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Marlow! ouch!

post #1 of 7
Thread Starter 
As I reported the other day, Marlow, our feral cat, allows Becky, my wife, to rub on him. He reciprocates by playfully batting her as if to say "give me more". She loves this. The issue is: he doesn't know that she would love it even more if he would keep his razor sharp claws retracted. Any suggestions as to how to keep the batting while losing the claws?
post #2 of 7
Nope.

Question - the batting. Is it:

1) that he asking for more? Does she stop petting, he bats her - and then she pets some more?

Or is it

2) that she stops petting and he bats her and then moves along?

Or is it

3) that she pets him, he bats her to let her know it's enough and moves along?

If it's #1, I think she should discourage this by petting him and when he bats her, she stops petting him.

If it's #2 or 3, she should try petting him for a shorter period of time so that she doesn't get batted.

The problem is when cats use their claws or teeth on people, they are communicating in cat language and don't necessarily realize they are hurting us. We have to help them learn how to "properly" interact with us. So just like it can be so much fun to play with a kitten with your hands or feet - it is a huge no-no, because kitty won't learn that hands and feet should not be bitten or swatted at. He didn't get this lesson as a kitten - but still needs to learn it, even though in Becky's mind this is not the same as "playing with her hands."

He needs to learn that when he bats with claws out, he gets no more attention. I know she enjoys it, and we all completely and totally understand that. But he will not learn NOT to use his claws if no one "tells" him not to. This is more important in the long run - especially if you're thinking of actually bringing him inside at some point.

That is... if Sasha will ever let you.

Is he still hissing at the sock that smells like Marlow?
post #3 of 7
Thread Starter 
Quote:
Originally Posted by LDG View Post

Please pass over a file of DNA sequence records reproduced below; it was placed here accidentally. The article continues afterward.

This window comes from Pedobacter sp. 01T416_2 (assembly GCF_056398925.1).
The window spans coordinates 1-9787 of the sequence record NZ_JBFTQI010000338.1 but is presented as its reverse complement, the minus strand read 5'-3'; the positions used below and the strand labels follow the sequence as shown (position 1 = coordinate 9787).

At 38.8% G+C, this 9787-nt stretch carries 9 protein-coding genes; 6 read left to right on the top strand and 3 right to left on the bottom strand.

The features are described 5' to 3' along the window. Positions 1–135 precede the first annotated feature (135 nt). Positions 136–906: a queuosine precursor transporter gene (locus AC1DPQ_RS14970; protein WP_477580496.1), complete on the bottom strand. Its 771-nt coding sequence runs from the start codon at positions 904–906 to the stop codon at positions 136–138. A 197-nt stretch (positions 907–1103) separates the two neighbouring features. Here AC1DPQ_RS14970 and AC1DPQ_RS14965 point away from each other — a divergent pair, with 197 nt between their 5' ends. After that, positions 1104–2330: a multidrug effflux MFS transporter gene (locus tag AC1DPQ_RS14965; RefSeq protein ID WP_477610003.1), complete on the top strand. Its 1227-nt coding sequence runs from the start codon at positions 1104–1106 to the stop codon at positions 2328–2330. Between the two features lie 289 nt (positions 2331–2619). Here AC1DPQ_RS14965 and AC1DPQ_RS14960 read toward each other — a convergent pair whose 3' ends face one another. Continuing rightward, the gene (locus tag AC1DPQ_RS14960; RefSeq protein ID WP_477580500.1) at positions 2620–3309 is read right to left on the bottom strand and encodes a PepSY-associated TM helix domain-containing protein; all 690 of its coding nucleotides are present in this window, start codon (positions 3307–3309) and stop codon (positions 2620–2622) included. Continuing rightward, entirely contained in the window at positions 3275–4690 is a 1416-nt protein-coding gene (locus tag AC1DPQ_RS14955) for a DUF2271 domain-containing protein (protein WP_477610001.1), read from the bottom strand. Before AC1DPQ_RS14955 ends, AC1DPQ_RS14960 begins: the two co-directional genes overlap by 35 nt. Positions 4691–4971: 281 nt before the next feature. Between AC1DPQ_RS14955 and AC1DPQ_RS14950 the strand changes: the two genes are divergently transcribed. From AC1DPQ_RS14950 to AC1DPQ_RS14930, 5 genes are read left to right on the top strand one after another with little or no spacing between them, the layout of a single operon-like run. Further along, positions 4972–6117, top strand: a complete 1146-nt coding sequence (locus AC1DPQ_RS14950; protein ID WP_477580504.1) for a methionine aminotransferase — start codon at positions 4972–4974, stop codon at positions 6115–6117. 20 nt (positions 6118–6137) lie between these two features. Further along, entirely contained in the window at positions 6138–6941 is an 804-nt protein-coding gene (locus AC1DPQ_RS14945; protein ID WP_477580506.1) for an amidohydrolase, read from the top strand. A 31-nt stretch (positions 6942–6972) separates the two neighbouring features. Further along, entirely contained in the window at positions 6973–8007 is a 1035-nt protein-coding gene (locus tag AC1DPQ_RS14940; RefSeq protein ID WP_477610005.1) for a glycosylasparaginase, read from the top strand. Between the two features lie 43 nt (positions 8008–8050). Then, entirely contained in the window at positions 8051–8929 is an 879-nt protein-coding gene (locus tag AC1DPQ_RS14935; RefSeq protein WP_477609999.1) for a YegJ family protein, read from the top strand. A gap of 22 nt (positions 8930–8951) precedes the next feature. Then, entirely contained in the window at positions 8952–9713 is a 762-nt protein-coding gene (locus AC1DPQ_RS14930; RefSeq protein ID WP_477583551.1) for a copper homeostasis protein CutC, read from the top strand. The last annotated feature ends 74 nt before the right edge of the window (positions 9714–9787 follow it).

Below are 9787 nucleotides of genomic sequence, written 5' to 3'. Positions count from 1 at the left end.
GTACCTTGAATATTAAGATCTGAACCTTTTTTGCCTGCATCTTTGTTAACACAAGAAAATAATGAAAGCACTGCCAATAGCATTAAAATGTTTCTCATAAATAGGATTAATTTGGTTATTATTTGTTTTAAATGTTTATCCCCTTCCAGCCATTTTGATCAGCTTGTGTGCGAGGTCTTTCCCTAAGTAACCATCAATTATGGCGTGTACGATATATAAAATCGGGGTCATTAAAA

Is he still hissing at the sock that smells like Marlow?
He has not hissed again. I believe he hissed only because I put the sock, fresh from Marlow, into his personal space. A mistake on my part I believe. The sock is still around and he sniffs at it a bit but does not freak out like the first time.

While paying more attention to exactly what is going on, we will work on the batting with claws thing with Marlow.
post #4 of 7
Try getting a fresh Marlow scented sock ( ) and don't give it to Sasha - set it right behind or next to his food dish. The idea is to get Sasha associating that scent with things he loves. Maybe after a play session, put treats down on the Marlow-scented sock for him. That kind of thing.

...just like Becky (or you) can get a t-shirt really sweated up (not too hard this time of year!) - and when you feed Marlow, put that t-shirt under the food dish. This will help reinforce that that scent is safe and means good things.
post #5 of 7
Thread Starter 
Fresh sock with supper. It went very well.

Sasha dove right in to the dish, paused, sniffed the sock a bit, went back to eating.
post #6 of 7
Oh that's good! Keep it up! Now go for the play sessions ending with treats on Marlow scented sock.
post #7 of 7
Thread Starter 
Quote:
Originally Posted by LDG View Post
Nope.

Question - the batting. Is it:

1) that he asking for more? Does she stop petting, he bats her - and then she pets some more?

Or is it

2) that she stops petting and he bats her and then moves along?

Or is it

3) that she pets him, he bats her to let her know it's enough and moves along?

If it's #1, I think she should discourage this by petting him and when he bats her, she stops petting him.

If it's #2 or 3, she should try petting him for a shorter period of time so that she doesn't get batted.
I think it's a variation of #3. He has enough of her contact and wants her to stop. He will not walk away though. He just wants her to be near him without so much touching. he allows some but she really tends to overdo it. I explained that he will come around on his timetable, not hers. Becky has never preferred the patient approach to anything so we're plowing new ground here.
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